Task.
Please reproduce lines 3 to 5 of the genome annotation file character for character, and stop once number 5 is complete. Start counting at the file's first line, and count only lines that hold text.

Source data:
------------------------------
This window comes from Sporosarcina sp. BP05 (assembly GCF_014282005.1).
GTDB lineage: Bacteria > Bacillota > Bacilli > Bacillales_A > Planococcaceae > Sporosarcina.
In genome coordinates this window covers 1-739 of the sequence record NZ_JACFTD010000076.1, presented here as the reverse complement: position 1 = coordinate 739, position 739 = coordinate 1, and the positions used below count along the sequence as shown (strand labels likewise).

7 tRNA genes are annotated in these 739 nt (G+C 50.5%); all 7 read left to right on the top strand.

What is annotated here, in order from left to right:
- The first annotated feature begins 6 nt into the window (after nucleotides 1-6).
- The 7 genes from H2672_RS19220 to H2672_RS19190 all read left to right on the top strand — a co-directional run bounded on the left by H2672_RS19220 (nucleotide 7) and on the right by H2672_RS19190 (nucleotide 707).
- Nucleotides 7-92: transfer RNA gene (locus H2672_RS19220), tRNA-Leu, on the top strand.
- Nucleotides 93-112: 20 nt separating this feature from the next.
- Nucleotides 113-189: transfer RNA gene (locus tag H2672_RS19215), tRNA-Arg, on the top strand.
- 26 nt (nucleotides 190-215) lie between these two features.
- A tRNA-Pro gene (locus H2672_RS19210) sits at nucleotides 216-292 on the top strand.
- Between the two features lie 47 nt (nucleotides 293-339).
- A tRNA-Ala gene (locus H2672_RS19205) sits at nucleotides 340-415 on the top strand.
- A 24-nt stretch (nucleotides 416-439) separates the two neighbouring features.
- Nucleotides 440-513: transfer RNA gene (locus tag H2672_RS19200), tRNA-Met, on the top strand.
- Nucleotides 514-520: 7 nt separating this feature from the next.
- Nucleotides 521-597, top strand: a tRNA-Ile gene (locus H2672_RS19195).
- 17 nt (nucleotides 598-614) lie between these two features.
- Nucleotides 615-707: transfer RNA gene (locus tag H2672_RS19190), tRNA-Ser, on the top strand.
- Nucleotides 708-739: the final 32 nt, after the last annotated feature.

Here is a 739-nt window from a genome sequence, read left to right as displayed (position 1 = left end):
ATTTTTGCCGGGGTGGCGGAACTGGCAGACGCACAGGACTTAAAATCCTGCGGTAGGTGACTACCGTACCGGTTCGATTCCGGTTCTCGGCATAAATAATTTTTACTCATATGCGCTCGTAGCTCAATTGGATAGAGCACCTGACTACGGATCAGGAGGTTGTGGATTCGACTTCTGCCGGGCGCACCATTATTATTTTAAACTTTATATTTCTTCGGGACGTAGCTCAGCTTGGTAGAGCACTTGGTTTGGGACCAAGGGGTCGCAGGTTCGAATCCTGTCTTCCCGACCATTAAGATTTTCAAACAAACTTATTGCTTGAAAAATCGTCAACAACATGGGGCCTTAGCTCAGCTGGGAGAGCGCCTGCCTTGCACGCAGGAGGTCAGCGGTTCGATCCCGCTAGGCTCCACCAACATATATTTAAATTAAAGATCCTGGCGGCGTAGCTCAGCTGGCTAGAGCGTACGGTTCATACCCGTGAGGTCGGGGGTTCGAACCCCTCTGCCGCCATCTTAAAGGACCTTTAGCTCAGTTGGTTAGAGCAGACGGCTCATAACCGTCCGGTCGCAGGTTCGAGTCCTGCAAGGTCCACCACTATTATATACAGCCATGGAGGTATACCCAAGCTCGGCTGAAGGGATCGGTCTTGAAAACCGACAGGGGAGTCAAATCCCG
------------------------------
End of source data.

In genome coordinates this window covers 1-739 of the sequence record NZ_JACFTD010000076.1, presented here as the reverse complement: position 1 = coordinate 739, position 739 = coordinate 1, and the positions used below count along the sequence as shown (strand labels likewise).

7 tRNA genes are annotated in these 739 nt (G+C 50.5%); all 7 read left to right on the top strand.

What is annotated here, in order from left to right: